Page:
Frustration at continuing Tory failure in Scotland may be the immediate spur for such unpleasant spectacles but the underlying reason is – as ever – Brexit.

For this week it was the First Minister’s devastating expose of how Brexit is being used, and will be used, to argue that Scotland is, once again, too poor, too wee and too stupid to be independent that got the Tory fans with word processors so riled up.

Her offending words are worth repeating because they present some essential truths.
“Westminster will use all that [Brexit] damage,” said Nicola, “as an argument for yet more Westminster control.

“By making us poorer, they’ll say we can’t afford to be independent. By cutting our trade with the EU, they’ll say we are too dependent on the rest of the UK.”

“By causing our working population to fall, they’ll say the country is ageing too fast. They want us to believe we are powerless in the face of the disastrous decisions they have taken for us and the damage those decisions are doing. They want us to look inwards not outwards.”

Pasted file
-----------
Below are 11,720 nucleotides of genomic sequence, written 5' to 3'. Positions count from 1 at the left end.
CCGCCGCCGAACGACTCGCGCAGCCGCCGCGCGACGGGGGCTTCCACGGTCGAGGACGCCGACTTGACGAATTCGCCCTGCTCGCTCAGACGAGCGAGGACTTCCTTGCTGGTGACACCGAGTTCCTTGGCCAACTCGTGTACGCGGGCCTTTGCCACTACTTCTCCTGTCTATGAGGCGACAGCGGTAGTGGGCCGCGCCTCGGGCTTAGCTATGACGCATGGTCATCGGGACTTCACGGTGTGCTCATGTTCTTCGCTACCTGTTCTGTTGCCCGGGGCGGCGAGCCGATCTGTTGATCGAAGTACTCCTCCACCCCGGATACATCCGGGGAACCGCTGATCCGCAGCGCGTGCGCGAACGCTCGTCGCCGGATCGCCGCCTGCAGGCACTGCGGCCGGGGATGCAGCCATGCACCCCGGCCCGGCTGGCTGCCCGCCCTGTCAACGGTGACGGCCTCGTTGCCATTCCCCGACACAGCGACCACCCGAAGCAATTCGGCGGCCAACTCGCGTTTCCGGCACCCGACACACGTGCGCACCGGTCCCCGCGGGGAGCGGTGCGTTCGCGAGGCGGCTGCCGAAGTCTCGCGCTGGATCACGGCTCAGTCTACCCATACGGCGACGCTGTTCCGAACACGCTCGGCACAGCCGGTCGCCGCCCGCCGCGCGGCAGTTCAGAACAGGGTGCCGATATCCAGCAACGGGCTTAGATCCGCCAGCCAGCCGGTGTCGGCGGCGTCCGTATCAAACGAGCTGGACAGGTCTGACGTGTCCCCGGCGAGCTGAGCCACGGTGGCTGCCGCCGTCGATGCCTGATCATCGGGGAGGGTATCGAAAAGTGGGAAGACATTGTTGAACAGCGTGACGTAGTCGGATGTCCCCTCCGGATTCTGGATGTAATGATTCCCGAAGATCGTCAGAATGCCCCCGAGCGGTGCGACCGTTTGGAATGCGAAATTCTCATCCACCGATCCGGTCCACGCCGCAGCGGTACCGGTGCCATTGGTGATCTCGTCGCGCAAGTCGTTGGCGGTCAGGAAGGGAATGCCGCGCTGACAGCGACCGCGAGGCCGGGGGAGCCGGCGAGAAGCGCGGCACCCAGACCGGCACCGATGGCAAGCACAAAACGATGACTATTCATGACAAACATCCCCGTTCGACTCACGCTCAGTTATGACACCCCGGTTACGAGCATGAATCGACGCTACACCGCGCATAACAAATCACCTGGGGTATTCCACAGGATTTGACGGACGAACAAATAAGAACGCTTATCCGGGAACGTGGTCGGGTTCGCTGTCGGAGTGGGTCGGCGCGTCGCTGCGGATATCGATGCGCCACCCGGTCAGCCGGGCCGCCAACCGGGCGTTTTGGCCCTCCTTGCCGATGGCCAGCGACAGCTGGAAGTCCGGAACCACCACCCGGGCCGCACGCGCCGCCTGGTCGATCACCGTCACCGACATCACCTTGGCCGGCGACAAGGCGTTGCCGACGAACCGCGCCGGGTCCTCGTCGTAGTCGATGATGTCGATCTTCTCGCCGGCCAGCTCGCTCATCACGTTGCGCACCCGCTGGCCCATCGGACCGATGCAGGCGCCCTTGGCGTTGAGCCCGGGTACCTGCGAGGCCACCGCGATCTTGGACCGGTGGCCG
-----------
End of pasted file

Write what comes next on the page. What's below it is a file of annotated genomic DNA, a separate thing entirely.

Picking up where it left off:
“And the reason? They know – and are utterly terrified by the prospect – that when we look outwards, we see all around us the evidence right there in front of our eyes. The evidence that independence works.”

And that is exactly what is already happening. It is GERS on steroids – using the damage caused by dependence to argue that independence is not viable.

It is a massive con, a barefaced three-card trick, and calling it out loudly and repeatedly is the only way to tackle it.

The bizarre Tory reshuffle last week was, of course, cut from exactly the same threadbare Brexit justifying cloth and provides confirmation of the point.

This wasn’t an adjustment of personnel to ensure better governance.

By all accounts, Robert Buckland was, for example, a reasonably good minister, while it is hard to think of an even vaguely sentient life form that could not be a better Secretary of State for Scotland than Alister Jack.